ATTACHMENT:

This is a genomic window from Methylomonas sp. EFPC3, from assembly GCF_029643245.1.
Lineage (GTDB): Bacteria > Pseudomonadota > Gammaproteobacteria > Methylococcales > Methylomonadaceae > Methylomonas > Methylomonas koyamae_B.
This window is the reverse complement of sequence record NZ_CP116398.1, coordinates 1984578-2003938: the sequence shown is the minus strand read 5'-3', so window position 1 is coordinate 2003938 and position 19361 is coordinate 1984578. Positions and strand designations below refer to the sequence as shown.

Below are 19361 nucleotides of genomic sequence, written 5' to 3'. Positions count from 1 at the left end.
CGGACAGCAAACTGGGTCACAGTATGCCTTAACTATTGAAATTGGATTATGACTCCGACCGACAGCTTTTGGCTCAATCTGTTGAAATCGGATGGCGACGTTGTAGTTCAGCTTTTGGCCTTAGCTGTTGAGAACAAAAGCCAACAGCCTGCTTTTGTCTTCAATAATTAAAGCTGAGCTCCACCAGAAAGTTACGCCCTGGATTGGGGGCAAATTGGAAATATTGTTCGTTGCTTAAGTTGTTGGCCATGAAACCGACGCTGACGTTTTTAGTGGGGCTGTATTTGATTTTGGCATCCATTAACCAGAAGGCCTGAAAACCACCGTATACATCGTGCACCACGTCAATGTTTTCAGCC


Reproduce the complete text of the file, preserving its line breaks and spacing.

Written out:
This is a genomic window from Methylomonas sp. EFPC3, from assembly GCF_029643245.1.
Lineage (GTDB): Bacteria > Pseudomonadota > Gammaproteobacteria > Methylococcales > Methylomonadaceae > Methylomonas > Methylomonas koyamae_B.
This window is the reverse complement of sequence record NZ_CP116398.1, coordinates 1984578-2003938: the sequence shown is the minus strand read 5'-3', so window position 1 is coordinate 2003938 and position 19361 is coordinate 1984578. Positions and strand designations below refer to the sequence as shown.

Below are 19361 nucleotides of genomic sequence, written 5' to 3'. Positions count from 1 at the left end.
CGGACAGCAAACTGGGTCACAGTATGCCTTAACTATTGAAATTGGATTATGACTCCGACCGACAGCTTTTGGCTCAATCTGTTGAAATCGGATGGCGACGTTGTAGTTCAGCTTTTGGCCTTAGCTGTTGAGAACAAAAGCCAACAGCCTGCTTTTGTCTTCAATAATTAAAGCTGAGCTCCACCAGAAAGTTACGCCCTGGATTGGGGGCAAATTGGAAATATTGTTCGTTGCTTAAGTTGTTGGCCATGAAACCGACGCTGACGTTTTTAGTGGGGCTGTATTTGATTTTGGCATCCATTAACCAGAAGGCCTGAAAACCACCGTATACATCGTGCACCACGTCAATGTTTTCAGCC